I understand that rage can be cathartic, for coaches and fans alike. Some people like it.
But what is the proper dose? 30 meltdowns a night feels like too many. 30 a season would make for a better season for everybody.
And if this is actually about keeping referees honest, then it sure feels arbitrary to let the coaches wail while the players are silenced, because the players have the best information. In other words, if we really believe referees need more hard truths thrown in their faces than they get from their bosses in New York, the players are the ones who actually know what happened. They are the ones who did or did not foul or get fouled. They have the best information. Referees have good angles, too.
Coaches don't see it as well ... but they're the only ones encouraged to lay into people.
Not that I blame coaches for trying. My take is that coaches are being entirely rational in coping with insane rules. Screaming at the referees all night really might get you a key call or two. Maybe referees really can be bullied -- if they're truly immune to such things, they're virtually superhuman. The most persistently loud, cruel and jerky coach really might give his team an edge. Besides, if the opposing coach is working the referees call by call, can you really just sit there and have everyone believe you're doing everything you can to win? The players want to know you've got their backs.
Whether or not games are decided in such a manner, most NBA coaches are certainly acting like they believe they are.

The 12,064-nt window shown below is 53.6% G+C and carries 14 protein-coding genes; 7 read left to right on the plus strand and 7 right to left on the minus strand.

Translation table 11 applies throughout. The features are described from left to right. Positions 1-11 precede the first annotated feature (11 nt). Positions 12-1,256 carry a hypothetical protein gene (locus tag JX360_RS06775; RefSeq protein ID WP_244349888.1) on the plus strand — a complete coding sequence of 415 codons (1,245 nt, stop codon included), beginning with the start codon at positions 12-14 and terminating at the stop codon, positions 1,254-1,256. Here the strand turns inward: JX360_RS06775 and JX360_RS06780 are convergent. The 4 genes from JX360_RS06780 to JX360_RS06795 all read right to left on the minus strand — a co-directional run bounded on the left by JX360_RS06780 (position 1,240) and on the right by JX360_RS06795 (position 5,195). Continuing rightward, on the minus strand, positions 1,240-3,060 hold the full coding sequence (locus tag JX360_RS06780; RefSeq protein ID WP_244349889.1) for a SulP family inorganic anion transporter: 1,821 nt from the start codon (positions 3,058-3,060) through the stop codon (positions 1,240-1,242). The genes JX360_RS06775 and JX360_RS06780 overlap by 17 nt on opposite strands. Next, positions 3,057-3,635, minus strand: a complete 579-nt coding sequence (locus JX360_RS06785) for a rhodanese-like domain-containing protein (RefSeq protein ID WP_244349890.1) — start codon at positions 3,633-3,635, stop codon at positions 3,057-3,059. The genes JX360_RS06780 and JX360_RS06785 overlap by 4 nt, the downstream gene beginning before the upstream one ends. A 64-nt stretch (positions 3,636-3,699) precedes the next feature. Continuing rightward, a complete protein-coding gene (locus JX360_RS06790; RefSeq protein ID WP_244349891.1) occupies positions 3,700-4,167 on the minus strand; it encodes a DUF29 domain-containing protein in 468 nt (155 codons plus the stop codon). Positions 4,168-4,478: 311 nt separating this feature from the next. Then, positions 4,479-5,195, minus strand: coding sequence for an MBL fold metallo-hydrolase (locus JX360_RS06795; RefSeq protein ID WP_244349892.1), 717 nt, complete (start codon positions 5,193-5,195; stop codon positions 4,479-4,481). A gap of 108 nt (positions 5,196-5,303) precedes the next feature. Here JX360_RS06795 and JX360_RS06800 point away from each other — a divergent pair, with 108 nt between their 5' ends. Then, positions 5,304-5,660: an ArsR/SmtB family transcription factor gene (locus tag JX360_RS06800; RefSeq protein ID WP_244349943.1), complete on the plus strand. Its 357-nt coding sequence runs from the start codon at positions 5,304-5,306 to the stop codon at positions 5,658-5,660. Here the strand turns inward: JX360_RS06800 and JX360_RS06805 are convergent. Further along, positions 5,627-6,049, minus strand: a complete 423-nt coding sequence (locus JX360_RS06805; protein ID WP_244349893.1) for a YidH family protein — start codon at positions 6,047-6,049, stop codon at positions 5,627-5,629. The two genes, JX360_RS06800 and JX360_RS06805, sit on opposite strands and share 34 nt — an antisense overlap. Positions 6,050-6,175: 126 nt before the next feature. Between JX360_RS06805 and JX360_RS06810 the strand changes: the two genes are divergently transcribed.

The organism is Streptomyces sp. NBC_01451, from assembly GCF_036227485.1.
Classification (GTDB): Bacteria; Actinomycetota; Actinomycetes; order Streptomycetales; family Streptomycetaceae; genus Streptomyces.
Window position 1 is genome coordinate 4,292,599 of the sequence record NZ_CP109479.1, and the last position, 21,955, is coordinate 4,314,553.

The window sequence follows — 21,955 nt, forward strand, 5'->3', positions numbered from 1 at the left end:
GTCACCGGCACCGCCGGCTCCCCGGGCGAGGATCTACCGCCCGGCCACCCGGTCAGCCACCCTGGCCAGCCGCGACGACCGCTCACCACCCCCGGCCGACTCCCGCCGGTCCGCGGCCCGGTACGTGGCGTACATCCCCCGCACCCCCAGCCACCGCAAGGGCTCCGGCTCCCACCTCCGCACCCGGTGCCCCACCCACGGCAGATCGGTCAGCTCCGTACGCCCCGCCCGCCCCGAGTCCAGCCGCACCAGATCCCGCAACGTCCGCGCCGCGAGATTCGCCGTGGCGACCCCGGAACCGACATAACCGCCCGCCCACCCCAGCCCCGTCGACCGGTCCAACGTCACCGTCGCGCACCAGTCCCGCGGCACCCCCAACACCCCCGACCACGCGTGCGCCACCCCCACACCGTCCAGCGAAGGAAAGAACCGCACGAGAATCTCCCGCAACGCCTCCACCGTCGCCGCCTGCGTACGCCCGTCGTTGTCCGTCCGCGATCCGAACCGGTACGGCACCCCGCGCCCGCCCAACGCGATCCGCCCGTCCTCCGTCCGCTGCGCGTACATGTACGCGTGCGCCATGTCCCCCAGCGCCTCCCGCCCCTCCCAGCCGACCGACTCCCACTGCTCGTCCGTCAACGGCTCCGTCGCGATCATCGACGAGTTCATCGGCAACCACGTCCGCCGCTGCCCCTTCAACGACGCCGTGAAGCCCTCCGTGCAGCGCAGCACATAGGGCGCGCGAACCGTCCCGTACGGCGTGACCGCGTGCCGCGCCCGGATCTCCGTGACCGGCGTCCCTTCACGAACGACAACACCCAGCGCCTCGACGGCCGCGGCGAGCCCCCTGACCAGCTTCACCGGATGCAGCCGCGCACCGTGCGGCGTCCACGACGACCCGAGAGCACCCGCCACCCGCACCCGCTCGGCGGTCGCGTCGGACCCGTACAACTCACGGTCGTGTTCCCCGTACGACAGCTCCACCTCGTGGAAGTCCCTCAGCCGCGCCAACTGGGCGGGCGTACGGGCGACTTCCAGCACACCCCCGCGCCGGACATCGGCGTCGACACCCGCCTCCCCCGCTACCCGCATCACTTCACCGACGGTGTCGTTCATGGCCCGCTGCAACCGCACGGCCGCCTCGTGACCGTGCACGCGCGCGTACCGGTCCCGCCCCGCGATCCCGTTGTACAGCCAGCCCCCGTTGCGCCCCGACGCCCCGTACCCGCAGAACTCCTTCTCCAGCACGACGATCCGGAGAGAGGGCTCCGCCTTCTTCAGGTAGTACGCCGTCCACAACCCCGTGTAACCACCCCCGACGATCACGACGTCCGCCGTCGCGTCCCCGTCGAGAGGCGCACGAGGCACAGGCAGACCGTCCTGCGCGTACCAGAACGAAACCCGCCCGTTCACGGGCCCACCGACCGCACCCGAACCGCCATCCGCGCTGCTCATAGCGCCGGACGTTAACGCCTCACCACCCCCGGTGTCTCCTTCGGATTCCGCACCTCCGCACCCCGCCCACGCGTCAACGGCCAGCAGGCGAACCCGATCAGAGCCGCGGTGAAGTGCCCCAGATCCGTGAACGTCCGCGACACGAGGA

The game we want
Fans and players would be ejected for berating people like that, but coaches are permitted out of some kind of "Father Knows Best" conviction. If you knew as much about basketball as that coach does, the thinking goes, you'd be that steamed, too.
But how often is their really wisdom in all that? Remember when the Knicks owner James Dolan had microphone crews recording everything players said on the court to Carmelo Anthony? Imagine if someone pressed those guys back into service, only this time to record everything coaches like Gregg Popovich, Doc Rivers, Mike D'Antoni, Vinny Del Negro, Tom Thibodeau and company say to referees each night. Look out, America.
The problem with being irate is a problem of rate. Tirades now and again are one thing. With most NBA coaches, though, they're constant.
This isn't the most pressing issue in basketball, but it's a persistent corrosive force, mostly because it is wind in the sails of some of the nuttier conspiracy theorists out there. It's a peculiarity of NBA fandom that "the refs are out to get us" is a big and vocal part of how fans in all 30 markets see the game. Just by pure math, a whole bunch of that must be off-base. Even fans of teams like the Celtics and Heat are in on it. To my way of thinking, it would be a better, more enjoyable game with more time spent celebrating greatness and less time whining.
But it's tough for broadcasters and fans to foster the idea the referees are generally doing their best when the most credible basketball experts in the building, the team's leaders and head coaches, are so regularly lost to aghast tantrums of referee disrespect.
To my mind it even tarnishes the time-worn idea that the sport is a place of heroes. For some reason I can never forget hearing famed dog trainer Cesar Millan saying that "humans are the only animals that will follow an unstable pack leader." Watch D'Antoni, Rivers or Del Negro, at the height of apoplexy over some trivial thing, and ask yourself, would you run through a wall for that man? If the answer is yes, it's despite that.
This aspect of coaching favors neither the respectable nor the wise. It favors the most depraved and adrenalized -- things that need not be associated with coaching. That this happens so much smacks of indecency. It's annoying for viewers and shocking for those with children in the expensive seats.
We give coaches this hall pass from normal human behavior in the name of great leadership -- while actually, and even a tad ironically, undermining that very concept. There are great men in basketball. If only they could act like it.